Webb, L. Dean (1983).  Teacher Evaluation.  [Legal Memorandum] 

A growing emphasis on teacher accountability, coupled with declining enrollments and reduced revenues, has increased the importance of teacher evaluations as a basis for staffing decisions, even though there is no clear definition of teacher effectiveness. Accordingly, legal standards are provided for the procedural and substantive issues of due process that have arisen in connection with teacher evaluation. State courts have upheld decisions requiring (1) deadlines for completing evaluations, (2) advance notice to teachers of evaluation criteria and procedures, (3) notice of unsatisfactory evaluation and opportunity to defend against charges, (4) reasonable remediation period to correct alleged deficiencies, (5) specification of deficiencies to provide clear guidance for remediation, and (6) an opportunity to obtain assistance in correcting deficiencies. The substantive issues which the courts have addressed are not based on objective criteria for evaluating teacher performance, but rather on the relation of facts to standards individually applied. There must be just cause for dismissal, based on a rational relation between conduct complained of and duties to be performed. The other legal issue discussed involves the use of the National Teachers Examination (NTE) in employment decisions. Although the NTE has no predictive validity for teaching skill, the Supreme Court in "U.S. vs. South Carolina" found that it has content validity in assessing base knowledge and therefore is rationally related to legitimate state decisions.

Webb, Mel (1984).  Collective Bargaining and Higher Education: An Overview with Guidelines for the College Administrator. 

Designed to assist administrators faced with representing management's position in the collective bargaining process, this paper synthesizes information on the history, legal basis, processes, and trends of collective bargaining in the United States. Section I provides a brief history of collective bargaining, highlighting major federal and state laws and looking at changes in the number and proportion of union members in the U.S. labor force between 1900 and 1980. Section II discusses the legal basis for collective bargaining in the U.S. provided by the Wagner Act, which deals with rights to join a union and to bargain exclusively, and the Taft-Hartley Act, which covers unfair labor practices. Section III describes major features of the collective bargaining process; outlines the main concerns addressed in union-employer agreements; and identifies the stages involved in collective bargaining, as well as the steps leading up to the negotiation stages of the process. An overview of trends in collective bargaining in higher education between 1969 and 1980 is presented in section IV, which includes a comparison of the growth of the three major unions for higher education. Finally, section V provides suggestions for the college administrator to help eliminate or alleviate potential problems in collective bargaining.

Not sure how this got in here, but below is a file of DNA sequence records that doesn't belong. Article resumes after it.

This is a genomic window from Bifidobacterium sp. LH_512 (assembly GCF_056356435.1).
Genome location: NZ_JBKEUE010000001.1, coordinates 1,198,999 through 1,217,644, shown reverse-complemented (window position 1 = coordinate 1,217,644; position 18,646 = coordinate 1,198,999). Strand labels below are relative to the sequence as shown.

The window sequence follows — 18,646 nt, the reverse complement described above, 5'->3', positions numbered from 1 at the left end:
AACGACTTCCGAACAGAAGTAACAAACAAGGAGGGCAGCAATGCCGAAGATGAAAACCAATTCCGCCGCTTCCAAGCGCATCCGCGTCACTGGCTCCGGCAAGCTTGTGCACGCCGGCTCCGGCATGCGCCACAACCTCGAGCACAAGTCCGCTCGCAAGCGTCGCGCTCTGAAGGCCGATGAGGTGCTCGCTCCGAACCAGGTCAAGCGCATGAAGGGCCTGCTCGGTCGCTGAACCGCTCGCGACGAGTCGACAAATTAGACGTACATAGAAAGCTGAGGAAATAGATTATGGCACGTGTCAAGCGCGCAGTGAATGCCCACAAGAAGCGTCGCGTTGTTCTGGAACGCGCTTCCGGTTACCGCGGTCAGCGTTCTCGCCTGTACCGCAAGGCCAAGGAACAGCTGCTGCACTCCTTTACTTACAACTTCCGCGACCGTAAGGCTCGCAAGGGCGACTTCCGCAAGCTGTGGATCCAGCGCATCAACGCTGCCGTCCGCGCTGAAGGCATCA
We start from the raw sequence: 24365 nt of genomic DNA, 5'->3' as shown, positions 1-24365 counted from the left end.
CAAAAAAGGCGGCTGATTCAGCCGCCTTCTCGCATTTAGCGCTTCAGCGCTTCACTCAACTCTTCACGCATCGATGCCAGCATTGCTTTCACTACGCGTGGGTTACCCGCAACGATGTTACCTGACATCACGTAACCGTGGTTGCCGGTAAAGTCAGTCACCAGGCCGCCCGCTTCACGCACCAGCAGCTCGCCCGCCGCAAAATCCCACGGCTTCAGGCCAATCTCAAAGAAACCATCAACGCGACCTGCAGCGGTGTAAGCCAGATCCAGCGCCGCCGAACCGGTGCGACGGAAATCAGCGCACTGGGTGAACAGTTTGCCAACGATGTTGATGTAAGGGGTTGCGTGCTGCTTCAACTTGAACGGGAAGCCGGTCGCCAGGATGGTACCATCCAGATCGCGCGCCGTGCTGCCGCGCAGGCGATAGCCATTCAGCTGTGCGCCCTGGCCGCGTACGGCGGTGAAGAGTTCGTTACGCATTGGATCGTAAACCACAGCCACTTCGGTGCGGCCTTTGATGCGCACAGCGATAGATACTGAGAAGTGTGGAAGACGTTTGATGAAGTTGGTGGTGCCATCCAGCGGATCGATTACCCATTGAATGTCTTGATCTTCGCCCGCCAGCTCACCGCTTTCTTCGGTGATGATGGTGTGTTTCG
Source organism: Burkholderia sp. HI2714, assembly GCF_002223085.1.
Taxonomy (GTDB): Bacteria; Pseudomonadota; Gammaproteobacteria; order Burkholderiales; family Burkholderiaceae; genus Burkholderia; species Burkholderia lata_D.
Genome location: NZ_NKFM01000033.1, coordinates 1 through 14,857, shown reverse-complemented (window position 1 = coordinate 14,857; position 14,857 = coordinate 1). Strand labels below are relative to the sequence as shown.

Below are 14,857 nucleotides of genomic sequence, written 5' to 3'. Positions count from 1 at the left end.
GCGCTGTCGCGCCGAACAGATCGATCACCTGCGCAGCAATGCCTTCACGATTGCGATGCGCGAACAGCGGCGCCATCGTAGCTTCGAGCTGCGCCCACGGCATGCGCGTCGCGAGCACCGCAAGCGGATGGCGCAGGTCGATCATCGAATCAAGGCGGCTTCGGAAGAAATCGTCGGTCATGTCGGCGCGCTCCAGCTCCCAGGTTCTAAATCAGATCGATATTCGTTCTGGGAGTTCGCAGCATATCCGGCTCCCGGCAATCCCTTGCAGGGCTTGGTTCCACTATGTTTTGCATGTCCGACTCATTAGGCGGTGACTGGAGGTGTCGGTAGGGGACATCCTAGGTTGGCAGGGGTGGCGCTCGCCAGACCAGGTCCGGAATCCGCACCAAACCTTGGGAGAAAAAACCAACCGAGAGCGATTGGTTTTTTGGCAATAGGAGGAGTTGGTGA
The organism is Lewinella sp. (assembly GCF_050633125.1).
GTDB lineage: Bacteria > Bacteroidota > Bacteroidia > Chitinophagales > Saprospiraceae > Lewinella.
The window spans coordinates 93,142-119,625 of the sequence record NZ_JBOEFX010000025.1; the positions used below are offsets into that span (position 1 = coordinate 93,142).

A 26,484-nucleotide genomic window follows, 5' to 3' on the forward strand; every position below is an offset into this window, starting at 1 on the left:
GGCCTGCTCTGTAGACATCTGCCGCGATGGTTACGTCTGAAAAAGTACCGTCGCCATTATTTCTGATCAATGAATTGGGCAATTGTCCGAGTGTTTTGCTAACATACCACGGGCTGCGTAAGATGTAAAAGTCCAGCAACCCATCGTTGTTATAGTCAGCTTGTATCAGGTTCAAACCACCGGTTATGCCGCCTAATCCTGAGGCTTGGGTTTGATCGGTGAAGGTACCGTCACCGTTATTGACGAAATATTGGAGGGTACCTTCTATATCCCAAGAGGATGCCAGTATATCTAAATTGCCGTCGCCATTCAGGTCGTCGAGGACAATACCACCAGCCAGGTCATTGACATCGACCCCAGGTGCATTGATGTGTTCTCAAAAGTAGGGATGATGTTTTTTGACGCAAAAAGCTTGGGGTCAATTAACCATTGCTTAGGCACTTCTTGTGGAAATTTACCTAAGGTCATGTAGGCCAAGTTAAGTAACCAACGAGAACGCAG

Webb, Michael B. (1986).  Technology in the Schools: Serving All Students. 

Despite significant improvements in the acquisition and use of learning technologies by schools with large percentages of minority students, data collected by the New York State Education Department indicate that schools serving predominantly black and minority students--many of whom are economically disadvantaged--do not provide access to technology comparable to that provided by affluent schools. To maximize the benefits of technology in education, the following is necessary: (1) before policy formation and planning, it must be determined what technology would most effectively achieve instructional, management, administrative, and equity goals; (2) poorer districts should receive state funding; (3) state programs for hardware and software aid should be modified to provide flexibility and technical assistance. Further suggestions deal with eliminating bias in software, staff development, developing a center for advanced technology, and research activities. The report contains a list of references, and the following: (1) a list of State agencies concerned with educational technology in New York; (2) a copy of the State educational policy concerned with technology and recent initiatives; and (3) information on current legislation concerned with technology and education.